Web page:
The East Lansing, Mich., Parks, Recreation and Arts Department recently started a new Round Up for scholarships program for residents who wish to participate in parks department programming but don’t have the financial means to do so. Catherine DeShambo, East Lansing director of parks, recreation and arts, explained, “Our strategic priorities over the last year and a half or so have really been focused on removing barriers for participation in our programs and looking at ways in which we can be more inclusive and welcoming.”
As parks and recreation staff members discussed what keeps some members of the community from participating in programs, they discovered the associated fees and costs could be a deterrent. The conversation then turned to scholarships.
“One of the conversations we were having involved the question of how we could ensure that everyone who needs a scholarship to participate in our programming, whether that be youth athletics or learn to swim, or even adult dance or fitness or art classes, knows that scholarships are available and can easily access that funding,” DeShambo said.
Brought to the team’s attention were the various sources of scholarship funding already available. The department receives funding through the Community Development Block Grant for scholarships for resident youth program participation, for one. There are also private donation funds to provide scholarships for adult dance and yoga. However, DeShambo admitted, “We knew that we still weren’t covering all cases of need because these existing programs had certain limitations. We knew we wanted a more flexible funding source that could cover both youth and adults but hadn’t quite landed on the solution yet.”
Around the same time, the department was also in the midst of a multi-meeting exercise with the Parks and Recreation Advisory Committee, which was looking at the equity of the department’s fee schedule.
“During one of those deep-dive discussions in which we were talking about some of the limitations of our existing scholarship funding, a commissioner mentioned that it would be nice if the city could do what a lot of retail businesses do for charities by asking customers if they wanted to round up their purchase,” she stated. “It was a ‘eureka’ moment, and our staff ran with it.”
The first step in the process was checking with the financial department to ensure it was an idea that could be implemented. Work on graphics and spreading the word about the program was the job of the communications department. The Round Up program was launched Nov. 14, only between four and six weeks after the idea surfaced.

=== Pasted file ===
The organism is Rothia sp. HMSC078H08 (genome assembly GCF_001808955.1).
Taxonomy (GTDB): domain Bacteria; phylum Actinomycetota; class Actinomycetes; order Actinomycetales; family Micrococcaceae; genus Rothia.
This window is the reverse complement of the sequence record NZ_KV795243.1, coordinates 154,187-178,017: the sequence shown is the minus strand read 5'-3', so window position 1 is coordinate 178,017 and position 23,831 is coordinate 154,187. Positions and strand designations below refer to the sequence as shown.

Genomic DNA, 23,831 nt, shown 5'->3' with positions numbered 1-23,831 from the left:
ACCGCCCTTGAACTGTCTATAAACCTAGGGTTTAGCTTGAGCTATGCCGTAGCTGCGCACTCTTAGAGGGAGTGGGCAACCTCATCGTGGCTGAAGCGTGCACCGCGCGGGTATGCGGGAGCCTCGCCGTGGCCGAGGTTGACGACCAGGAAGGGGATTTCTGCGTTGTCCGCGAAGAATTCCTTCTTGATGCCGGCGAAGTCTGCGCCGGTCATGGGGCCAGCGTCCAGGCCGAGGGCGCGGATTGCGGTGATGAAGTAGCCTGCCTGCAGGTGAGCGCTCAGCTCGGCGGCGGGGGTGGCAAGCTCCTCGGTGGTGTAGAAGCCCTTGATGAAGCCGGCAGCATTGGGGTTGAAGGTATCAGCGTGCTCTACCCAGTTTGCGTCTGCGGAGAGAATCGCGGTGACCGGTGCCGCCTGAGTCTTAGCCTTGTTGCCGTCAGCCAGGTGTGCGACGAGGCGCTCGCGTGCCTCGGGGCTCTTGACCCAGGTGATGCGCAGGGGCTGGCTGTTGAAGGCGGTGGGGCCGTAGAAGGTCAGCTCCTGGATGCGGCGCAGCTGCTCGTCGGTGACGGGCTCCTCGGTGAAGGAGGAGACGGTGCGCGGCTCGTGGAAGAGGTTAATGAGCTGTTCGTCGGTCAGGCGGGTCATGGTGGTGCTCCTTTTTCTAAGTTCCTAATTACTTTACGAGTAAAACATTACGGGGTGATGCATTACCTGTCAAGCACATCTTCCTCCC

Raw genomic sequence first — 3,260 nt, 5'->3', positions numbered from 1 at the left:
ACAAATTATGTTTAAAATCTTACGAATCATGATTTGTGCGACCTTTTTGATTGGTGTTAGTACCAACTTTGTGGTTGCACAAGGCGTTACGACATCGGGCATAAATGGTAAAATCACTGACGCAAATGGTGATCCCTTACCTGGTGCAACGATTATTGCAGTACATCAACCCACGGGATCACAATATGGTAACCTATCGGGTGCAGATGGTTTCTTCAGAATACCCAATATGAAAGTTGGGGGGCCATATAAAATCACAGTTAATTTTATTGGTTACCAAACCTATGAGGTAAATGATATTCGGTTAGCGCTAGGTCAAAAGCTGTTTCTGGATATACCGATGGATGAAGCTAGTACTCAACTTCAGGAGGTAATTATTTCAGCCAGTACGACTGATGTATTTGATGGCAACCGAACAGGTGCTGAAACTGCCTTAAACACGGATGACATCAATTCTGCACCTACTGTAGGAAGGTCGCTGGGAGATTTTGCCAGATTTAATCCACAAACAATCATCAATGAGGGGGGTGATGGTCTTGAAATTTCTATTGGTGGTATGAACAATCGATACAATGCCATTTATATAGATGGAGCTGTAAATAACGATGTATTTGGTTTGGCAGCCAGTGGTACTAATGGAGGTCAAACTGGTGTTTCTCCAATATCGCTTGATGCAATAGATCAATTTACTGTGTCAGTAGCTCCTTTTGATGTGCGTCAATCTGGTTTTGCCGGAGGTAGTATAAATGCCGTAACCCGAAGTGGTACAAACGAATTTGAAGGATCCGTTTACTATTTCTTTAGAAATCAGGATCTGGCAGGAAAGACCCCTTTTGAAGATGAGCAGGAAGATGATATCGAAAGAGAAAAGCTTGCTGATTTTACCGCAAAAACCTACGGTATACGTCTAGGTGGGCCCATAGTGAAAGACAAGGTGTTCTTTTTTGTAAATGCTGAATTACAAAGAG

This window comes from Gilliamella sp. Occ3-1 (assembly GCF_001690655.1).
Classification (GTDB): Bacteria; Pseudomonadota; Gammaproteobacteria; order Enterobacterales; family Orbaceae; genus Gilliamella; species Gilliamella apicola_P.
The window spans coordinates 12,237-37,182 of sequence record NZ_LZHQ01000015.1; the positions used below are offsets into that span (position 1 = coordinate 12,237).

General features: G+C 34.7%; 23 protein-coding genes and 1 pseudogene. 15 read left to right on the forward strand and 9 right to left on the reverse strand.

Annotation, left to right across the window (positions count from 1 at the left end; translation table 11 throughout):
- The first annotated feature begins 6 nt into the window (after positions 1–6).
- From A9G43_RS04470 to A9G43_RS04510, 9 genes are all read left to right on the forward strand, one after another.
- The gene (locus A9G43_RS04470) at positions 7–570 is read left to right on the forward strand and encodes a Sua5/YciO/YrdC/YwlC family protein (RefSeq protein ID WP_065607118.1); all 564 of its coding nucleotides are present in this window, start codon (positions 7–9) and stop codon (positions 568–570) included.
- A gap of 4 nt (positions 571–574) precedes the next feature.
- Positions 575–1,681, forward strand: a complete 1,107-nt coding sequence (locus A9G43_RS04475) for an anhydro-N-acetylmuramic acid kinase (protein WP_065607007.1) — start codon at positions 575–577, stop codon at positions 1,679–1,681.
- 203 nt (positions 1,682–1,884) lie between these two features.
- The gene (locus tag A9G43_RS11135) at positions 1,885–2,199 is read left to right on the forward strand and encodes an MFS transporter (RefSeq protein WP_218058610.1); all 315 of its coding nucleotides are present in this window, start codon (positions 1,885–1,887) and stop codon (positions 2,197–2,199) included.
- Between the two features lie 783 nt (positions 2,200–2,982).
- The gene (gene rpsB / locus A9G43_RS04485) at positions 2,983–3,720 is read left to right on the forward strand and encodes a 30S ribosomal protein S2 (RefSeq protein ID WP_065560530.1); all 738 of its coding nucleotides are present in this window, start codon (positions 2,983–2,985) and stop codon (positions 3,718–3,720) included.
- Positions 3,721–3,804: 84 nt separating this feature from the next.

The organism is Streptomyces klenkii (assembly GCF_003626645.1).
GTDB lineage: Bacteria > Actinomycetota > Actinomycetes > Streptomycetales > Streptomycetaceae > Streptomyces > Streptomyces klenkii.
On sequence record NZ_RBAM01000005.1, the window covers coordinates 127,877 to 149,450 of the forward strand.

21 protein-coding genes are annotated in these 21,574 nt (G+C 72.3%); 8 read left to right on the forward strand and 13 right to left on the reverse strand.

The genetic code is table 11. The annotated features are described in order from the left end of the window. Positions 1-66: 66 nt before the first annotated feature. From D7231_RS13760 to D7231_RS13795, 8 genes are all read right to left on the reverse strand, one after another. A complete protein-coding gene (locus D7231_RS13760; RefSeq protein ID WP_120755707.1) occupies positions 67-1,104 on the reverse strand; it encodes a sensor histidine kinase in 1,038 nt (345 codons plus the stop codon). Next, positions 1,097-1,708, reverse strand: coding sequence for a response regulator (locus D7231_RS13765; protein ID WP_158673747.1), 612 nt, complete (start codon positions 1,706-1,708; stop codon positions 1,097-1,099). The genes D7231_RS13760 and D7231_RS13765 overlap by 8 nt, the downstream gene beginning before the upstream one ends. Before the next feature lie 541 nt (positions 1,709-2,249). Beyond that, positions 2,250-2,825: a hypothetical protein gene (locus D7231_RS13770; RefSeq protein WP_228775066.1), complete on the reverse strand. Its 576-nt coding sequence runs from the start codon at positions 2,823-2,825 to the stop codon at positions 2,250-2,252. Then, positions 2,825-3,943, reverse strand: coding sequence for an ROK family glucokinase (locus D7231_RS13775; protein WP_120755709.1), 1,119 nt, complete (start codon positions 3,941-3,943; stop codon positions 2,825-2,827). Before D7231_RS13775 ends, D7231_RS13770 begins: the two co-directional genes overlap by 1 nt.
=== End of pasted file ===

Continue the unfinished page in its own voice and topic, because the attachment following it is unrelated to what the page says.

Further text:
With the Round Up program, any type of paid transaction through the parks, recreation and arts department can be rounded up, with that money set aside for scholarship funding. Community members are also able to donate by designating a specific donation dollar amount when signing up for a class, buying or renewing a fitness pass or visiting the East Lansing Hannah Community Center. The department is also working on an easy online donation option.
The Round Up program is managed by the same parks recreation staff who already manage the existing scholarship funds.
“We have developed guidelines and will look to this fund to help those community members who don’t meet the qualifications of our other scholarship funding sources,” DeShambo explained.
Scholarship funding from the Round Up program can be used for a youth or adult, resident or nonresident, for any class or program offered through the city’s parks, recreation and arts department – including aquatics, youth sports, camps, adult fitness, youth and adult dance, youth and adult art, and more. Youth activities include ballet, drawing, taekwondo and baseball. Adult programs offered include 50-plus ballet, pottery, painting, pickleball and WERQ.
“We truly believe that the program offerings of parks, recreation and arts are truly the cornerstone to healthy, happy communities and these offerings should be available to all who are interested,” she stressed.
Because it’s a new program, as of January, the funds had not been utilized for a scholarship yet. However, it remains accessible for use and the money supply is increasing.
“We recognize that we have a ways to go in promoting this fund within our community,” DeShambo acknowledged, “but we are off to a good start and excited to provide this opportunity for those unmet needs.” For other cities who may consider implementing a similar program, she suggested: “Engage both staff and your community for ideas and input and try to identify those unmet needs that may exist. If you have existing scholarship programs, take a close look to see if there are needs in your community that the current funding doesn’t meet. For us, I think we feel we still have much work to do in ensuring that there is awareness and access to both this scholarship funding and all of the sources of scholarship funding that we have available, and that all this funding contributes to equity in participation.”